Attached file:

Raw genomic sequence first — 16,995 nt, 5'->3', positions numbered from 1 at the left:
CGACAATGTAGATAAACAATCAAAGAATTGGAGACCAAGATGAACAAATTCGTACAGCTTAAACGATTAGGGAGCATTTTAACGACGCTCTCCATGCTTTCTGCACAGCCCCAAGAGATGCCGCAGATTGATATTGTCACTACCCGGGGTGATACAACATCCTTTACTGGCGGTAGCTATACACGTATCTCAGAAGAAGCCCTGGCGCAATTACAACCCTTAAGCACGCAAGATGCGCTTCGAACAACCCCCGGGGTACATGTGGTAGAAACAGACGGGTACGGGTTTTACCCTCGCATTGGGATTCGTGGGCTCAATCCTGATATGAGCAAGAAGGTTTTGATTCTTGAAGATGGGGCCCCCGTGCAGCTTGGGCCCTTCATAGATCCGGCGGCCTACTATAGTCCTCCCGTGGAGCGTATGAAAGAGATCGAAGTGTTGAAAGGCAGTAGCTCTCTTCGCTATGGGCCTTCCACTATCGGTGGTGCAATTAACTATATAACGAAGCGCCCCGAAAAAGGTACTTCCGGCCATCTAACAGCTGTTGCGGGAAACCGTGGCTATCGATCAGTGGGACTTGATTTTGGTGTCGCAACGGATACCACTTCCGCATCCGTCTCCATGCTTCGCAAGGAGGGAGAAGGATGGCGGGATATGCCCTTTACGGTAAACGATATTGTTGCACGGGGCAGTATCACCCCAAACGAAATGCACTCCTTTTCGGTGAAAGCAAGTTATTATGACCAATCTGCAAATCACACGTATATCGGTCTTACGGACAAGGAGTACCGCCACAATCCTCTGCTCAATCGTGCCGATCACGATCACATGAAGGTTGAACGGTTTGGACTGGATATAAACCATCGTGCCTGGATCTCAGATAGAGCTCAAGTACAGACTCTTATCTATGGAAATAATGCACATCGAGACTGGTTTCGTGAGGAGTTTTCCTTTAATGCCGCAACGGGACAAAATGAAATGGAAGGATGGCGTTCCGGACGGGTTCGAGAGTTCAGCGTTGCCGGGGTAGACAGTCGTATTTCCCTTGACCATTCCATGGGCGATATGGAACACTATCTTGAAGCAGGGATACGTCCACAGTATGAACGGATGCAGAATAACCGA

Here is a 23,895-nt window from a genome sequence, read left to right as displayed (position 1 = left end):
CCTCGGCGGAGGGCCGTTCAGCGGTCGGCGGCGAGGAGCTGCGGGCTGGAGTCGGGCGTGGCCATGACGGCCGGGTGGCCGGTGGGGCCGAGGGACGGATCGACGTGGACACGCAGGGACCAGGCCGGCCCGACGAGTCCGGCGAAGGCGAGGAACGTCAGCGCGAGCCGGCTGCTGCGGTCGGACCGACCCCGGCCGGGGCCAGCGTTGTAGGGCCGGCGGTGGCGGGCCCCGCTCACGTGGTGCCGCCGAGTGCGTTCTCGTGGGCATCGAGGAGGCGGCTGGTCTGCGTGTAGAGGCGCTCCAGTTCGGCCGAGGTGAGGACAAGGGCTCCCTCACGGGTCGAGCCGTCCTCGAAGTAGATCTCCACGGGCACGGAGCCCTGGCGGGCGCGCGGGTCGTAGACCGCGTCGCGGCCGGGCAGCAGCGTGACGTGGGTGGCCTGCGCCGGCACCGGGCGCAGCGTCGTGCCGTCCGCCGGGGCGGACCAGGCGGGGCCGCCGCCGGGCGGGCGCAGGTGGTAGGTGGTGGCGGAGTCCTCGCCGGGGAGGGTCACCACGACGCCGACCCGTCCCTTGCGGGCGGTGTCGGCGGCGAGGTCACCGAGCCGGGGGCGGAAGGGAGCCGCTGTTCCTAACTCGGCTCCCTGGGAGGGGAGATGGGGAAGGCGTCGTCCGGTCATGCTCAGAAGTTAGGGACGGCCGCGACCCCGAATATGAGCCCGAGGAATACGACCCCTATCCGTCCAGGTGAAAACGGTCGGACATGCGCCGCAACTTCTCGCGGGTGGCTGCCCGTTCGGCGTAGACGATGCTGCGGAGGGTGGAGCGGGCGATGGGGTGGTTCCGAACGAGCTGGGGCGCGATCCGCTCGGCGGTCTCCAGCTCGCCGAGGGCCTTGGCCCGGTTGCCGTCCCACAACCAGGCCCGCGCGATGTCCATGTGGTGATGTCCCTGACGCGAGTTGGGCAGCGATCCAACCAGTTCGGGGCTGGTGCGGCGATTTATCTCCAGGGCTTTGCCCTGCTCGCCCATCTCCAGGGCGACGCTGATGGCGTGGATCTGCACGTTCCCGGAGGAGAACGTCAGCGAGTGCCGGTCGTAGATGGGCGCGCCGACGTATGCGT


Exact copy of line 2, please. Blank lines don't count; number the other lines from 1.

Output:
CGACAATGTAGATAAACAATCAAAGAATTGGAGACCAAGATGAACAAATTCGTACAGCTTAAACGATTAGGGAGCATTTTAACGACGCTCTCCATGCTTTCTGCACAGCCCCAAGAGATGCCGCAGATTGATATTGTCACTACCCGGGGTGATACAACATCCTTTACTGGCGGTAGCTATACACGTATCTCAGAAGAAGCCCTGGCGCAATTACAACCCTTAAGCACGCAAGATGCGCTTCGAACAACCCCCGGGGTACATGTGGTAGAAACAGACGGGTACGGGTTTTACCCTCGCATTGGGATTCGTGGGCTCAATCCTGATATGAGCAAGAAGGTTTTGATTCTTGAAGATGGGGCCCCCGTGCAGCTTGGGCCCTTCATAGATCCGGCGGCCTACTATAGTCCTCCCGTGGAGCGTATGAAAGAGATCGAAGTGTTGAAAGGCAGTAGCTCTCTTCGCTATGGGCCTTCCACTATCGGTGGTGCAATTAACTATATAACGAAGCGCCCCGAAAAAGGTACTTCCGGCCATCTAACAGCTGTTGCGGGAAACCGTGGCTATCGATCAGTGGGACTTGATTTTGGTGTCGCAACGGATACCACTTCCGCATCCGTCTCCATGCTTCGCAAGGAGGGAGAAGGATGGCGGGATATGCCCTTTACGGTAAACGATATTGTTGCACGGGGCAGTATCACCCCAAACGAAATGCACTCCTTTTCGGTGAAAGCAAGTTATTATGACCAATCTGCAAATCACACGTATATCGGTCTTACGGACAAGGAGTACCGCCACAATCCTCTGCTCAATCGTGCCGATCACGATCACATGAAGGTTGAACGGTTTGGACTGGATATAAACCATCGTGCCTGGATCTCAGATAGAGCTCAAGTACAGACTCTTATCTATGGAAATAATGCACATCGAGACTGGTTTCGTGAGGAGTTTTCCTTTAATGCCGCAACGGGACAAAATGAAATGGAAGGATGGCGTTCCGGACGGGTTCGAGAGTTCAGCGTTGCCGGGGTAGACAGTCGTATTTCCCTTGACCATTCCATGGGCGATATGGAACACTATCTTGAAGCAGGGATACGTCCACAGTATGAACGGATGCAGAATAACCGA